Jay Bookman

Opinion columnist and blogger with The Atlanta Journal-Constitution, specializing in foreign relations, environmental and technology-related issues

Opinion: OK, maybe there really WAS collusion

In December, Jared Kushner reportedly asked the Russian ambassador to establish a secret backchannel, using secure Russian diplomatic equipment, between the Trump transition team and Russian officials. That would be the same Russian officials who had just helped to elect his father-in-law as president of the United States.

And who was their mutual enemy, the third party from whom both Kushner and the Russians wanted to hide their discussions?

That would be the U.S. government.

Pointedly, Kushner has not attempted to deny those charges, published Friday evening by both the New York Times and Washington Post. Nor did Kushner deny a separate report from Reuters that he had at least three separate contacts with Russian Ambassador Sergei Kislyak between April and November of 2016, including two telephone conversations.  None of those contacts were disclosed by Kushner, as required by law, when he applied for and received a top-secret security clearance.

"Mr. Kushner participated in thousands of calls in this time period," his attorney explained in a statement. "He has no recollection of the calls as described. We have asked (Reuters) for the dates of such alleged calls so we may look into it and respond, but we have not received such information."

No recollection.

I've never met or spoken with Kislyak -- at least I don't think I have. But he's apparently the most nondescript, boring person on the face of planet Earth, because nobody who did meet or talk with him seems to have any memory of doing so.

Citing six different sources, Reuters also reports that the pre-election conversations between Kushner, Mike Flynn and Kislyak "focused on fighting terrorism and improving U.S.-Russian economic relations." That's interesting. On one hand, it seems premature at best to discuss "improving economic relations" at a time when Trump was still a longshot to win or, in the case of the April call, before he had even claimed the GOP nomination.

On the other hand, such talk might serve as encouragement and give the Russians a pretty good idea of what they had to gain should Trump be elected.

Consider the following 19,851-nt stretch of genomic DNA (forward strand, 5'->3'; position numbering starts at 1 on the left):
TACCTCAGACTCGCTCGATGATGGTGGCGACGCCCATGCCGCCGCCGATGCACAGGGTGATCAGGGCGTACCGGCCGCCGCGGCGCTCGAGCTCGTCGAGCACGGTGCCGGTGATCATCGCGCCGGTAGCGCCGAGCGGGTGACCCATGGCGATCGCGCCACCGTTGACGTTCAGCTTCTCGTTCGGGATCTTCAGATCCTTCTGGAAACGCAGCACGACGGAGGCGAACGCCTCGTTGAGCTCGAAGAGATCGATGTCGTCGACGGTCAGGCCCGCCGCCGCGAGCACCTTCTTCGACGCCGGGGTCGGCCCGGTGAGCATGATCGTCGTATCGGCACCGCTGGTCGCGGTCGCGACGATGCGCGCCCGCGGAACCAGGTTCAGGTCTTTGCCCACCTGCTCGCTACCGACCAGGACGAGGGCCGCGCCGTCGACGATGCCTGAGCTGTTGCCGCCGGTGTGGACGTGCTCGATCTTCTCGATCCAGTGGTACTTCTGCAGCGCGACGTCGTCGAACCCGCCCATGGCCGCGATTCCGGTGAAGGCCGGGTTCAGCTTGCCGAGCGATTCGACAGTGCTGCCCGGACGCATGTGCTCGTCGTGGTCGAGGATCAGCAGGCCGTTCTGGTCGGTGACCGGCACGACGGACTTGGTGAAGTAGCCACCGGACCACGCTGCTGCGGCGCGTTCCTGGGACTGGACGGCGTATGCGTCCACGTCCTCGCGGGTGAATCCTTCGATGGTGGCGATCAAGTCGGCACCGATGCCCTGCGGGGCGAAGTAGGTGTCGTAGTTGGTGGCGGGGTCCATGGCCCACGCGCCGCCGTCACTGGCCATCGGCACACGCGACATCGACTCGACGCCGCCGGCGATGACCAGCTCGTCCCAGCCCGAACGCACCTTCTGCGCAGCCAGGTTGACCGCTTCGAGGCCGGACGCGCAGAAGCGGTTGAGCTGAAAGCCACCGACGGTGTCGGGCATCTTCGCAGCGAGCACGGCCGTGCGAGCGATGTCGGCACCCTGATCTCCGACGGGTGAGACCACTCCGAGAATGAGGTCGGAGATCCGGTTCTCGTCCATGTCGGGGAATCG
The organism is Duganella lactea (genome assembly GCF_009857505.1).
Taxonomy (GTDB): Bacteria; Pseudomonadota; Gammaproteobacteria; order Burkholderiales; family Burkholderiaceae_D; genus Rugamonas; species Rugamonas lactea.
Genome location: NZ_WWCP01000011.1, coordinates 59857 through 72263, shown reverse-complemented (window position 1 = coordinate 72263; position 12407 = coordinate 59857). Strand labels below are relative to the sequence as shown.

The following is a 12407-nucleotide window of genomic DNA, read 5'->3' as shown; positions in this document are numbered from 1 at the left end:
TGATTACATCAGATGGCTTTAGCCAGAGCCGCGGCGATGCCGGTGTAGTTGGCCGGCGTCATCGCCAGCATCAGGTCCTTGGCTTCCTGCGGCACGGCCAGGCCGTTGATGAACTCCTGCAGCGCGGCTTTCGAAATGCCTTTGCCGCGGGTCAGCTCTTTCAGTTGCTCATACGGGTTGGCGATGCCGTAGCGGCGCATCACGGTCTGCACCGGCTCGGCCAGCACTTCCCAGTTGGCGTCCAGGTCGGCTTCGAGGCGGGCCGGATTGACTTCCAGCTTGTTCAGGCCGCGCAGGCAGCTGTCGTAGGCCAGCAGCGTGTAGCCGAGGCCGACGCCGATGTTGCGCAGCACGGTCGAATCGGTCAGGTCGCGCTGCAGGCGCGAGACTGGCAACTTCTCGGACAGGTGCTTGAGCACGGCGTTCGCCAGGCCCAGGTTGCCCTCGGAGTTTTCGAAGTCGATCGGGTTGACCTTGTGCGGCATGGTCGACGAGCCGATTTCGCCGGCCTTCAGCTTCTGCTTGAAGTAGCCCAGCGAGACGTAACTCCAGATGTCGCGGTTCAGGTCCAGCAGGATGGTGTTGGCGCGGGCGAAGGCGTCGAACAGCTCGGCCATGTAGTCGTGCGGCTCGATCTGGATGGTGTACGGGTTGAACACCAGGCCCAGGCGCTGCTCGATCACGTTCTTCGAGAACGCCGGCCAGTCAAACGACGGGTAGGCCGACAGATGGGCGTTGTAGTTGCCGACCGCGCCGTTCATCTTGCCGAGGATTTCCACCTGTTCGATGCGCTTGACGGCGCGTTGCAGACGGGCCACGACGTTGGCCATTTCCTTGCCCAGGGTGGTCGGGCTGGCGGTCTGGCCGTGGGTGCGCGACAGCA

Remember, the Trump campaign had steadfastly denied that it had any contacts whatsoever with Russian officials. Yet as Reuters also reports:

"Separately, there were at least 18 undisclosed calls and emails between Trump associates and Kremlin-linked people in the seven months before the Nov. 8 presidential election, including six calls with Kislyak, sources told Reuters earlier this month. Two people familiar with those 18 contacts said Flynn and Kushner were among the Trump associates who spoke to the ambassador by telephone."

And just to put this into context, top officials for the campaigns of Barack Obama, Mitt Romney, John McCain and George W. Bush have all confirmed that they had zero contacts with Russian officials.

And as the Washington Post reports in its own account:

"In addition to their discussion about setting up the communications channel, Kushner, Flynn and Kislyak also talked about arranging a meeting between a representative of Trump and a “Russian contact” in a third country whose name was not identified, according to the anonymous letter.

The Post reported in April that Erik Prince, the founder of the private security firm Blackwater, now called Academi, and an informal adviser to the Trump transition team, met on Jan. 11 — nine days before Trump’s inauguration — in the Seychelles islands in the Indian Ocean with a representative of Russian President Vladimir Putin."

To this point, I have argued strongly and repeatedly that actual collusion between the Trump campaign and Russian officials was highly implausible. But if you look at all this as it has unraveled -- Russia's clear intervention on Trump's behalf, Trump's firing of James Comey in an attempt to stop the FBI investigation, the multiple, unprecedented and undisclosed contacts between Russian officials and those at the highest levels of the Trump campaign, and Trump's attempts to disrupt NATO, Russia's most-feared adversary -- I can't honestly make that argument any longer.

It's now an open question, an open question with possibly earth-shaking implications.


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About the Author

Jay Bookman writes about government and politics, with an occasional foray into other aspects of life as time, space and opportunity allow.